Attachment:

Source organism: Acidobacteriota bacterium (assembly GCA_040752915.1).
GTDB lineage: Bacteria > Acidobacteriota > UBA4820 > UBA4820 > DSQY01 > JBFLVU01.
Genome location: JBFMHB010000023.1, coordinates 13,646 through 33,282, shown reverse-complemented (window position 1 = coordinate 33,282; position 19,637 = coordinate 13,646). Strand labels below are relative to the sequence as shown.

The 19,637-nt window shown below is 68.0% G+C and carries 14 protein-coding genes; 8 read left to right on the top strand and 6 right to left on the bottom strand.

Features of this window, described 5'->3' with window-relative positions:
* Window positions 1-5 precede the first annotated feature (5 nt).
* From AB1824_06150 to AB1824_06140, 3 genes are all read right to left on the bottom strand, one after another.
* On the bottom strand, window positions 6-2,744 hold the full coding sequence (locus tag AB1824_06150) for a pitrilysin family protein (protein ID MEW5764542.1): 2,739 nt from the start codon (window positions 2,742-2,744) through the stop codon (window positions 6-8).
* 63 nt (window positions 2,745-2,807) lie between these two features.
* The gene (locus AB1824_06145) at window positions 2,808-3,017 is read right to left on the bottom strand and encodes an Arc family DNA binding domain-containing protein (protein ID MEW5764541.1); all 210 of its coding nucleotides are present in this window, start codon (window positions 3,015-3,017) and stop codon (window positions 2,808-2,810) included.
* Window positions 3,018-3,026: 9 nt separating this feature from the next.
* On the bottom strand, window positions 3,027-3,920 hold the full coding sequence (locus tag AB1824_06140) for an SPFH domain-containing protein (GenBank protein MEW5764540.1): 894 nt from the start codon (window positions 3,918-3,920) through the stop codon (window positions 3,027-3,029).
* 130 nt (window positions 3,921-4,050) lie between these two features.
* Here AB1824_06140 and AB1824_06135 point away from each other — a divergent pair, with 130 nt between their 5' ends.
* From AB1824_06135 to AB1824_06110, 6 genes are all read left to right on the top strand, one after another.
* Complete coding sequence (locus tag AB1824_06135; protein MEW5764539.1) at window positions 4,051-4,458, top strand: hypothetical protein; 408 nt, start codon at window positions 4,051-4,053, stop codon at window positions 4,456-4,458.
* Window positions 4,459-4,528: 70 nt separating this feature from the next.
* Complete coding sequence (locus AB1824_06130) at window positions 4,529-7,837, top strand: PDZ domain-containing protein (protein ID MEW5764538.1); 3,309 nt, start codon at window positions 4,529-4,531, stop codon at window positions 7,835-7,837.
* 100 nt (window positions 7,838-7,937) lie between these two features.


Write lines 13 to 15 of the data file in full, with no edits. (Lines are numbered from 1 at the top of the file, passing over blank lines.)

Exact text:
* 130 nt (window positions 3,921-4,050) lie between these two features.
* Here AB1824_06140 and AB1824_06135 point away from each other — a divergent pair, with 130 nt between their 5' ends.
* From AB1824_06135 to AB1824_06110, 6 genes are all read left to right on the top strand, one after another.